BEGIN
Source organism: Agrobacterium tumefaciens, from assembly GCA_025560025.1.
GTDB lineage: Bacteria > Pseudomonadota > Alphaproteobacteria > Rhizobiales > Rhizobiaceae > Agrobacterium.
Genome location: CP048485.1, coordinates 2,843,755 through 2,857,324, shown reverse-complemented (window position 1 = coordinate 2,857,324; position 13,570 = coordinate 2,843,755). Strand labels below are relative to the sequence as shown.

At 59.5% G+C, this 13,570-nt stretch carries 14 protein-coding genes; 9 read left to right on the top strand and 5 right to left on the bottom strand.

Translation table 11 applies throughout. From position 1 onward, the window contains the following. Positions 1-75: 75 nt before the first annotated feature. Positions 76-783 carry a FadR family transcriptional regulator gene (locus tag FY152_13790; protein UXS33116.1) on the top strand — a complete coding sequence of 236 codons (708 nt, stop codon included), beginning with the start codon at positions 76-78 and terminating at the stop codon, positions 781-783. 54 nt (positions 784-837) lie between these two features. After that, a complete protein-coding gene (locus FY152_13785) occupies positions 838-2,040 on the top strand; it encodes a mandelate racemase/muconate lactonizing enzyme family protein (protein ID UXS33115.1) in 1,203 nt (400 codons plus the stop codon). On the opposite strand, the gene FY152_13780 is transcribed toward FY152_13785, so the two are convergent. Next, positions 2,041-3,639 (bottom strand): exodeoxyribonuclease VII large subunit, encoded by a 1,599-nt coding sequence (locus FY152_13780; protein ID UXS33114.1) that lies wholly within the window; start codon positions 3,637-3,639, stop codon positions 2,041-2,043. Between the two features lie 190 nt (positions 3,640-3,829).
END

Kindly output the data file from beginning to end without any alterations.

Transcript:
Source organism: Agrobacterium tumefaciens, from assembly GCA_025560025.1.
GTDB lineage: Bacteria > Pseudomonadota > Alphaproteobacteria > Rhizobiales > Rhizobiaceae > Agrobacterium.
Genome location: CP048485.1, coordinates 2,843,755 through 2,857,324, shown reverse-complemented (window position 1 = coordinate 2,857,324; position 13,570 = coordinate 2,843,755). Strand labels below are relative to the sequence as shown.

At 59.5% G+C, this 13,570-nt stretch carries 14 protein-coding genes; 9 read left to right on the top strand and 5 right to left on the bottom strand.

Translation table 11 applies throughout. From position 1 onward, the window contains the following. Positions 1-75: 75 nt before the first annotated feature. Positions 76-783 carry a FadR family transcriptional regulator gene (locus tag FY152_13790; protein UXS33116.1) on the top strand — a complete coding sequence of 236 codons (708 nt, stop codon included), beginning with the start codon at positions 76-78 and terminating at the stop codon, positions 781-783. 54 nt (positions 784-837) lie between these two features. After that, a complete protein-coding gene (locus FY152_13785) occupies positions 838-2,040 on the top strand; it encodes a mandelate racemase/muconate lactonizing enzyme family protein (protein ID UXS33115.1) in 1,203 nt (400 codons plus the stop codon). On the opposite strand, the gene FY152_13780 is transcribed toward FY152_13785, so the two are convergent. Next, positions 2,041-3,639 (bottom strand): exodeoxyribonuclease VII large subunit, encoded by a 1,599-nt coding sequence (locus FY152_13780; protein ID UXS33114.1) that lies wholly within the window; start codon positions 3,637-3,639, stop codon positions 2,041-2,043. Between the two features lie 190 nt (positions 3,640-3,829).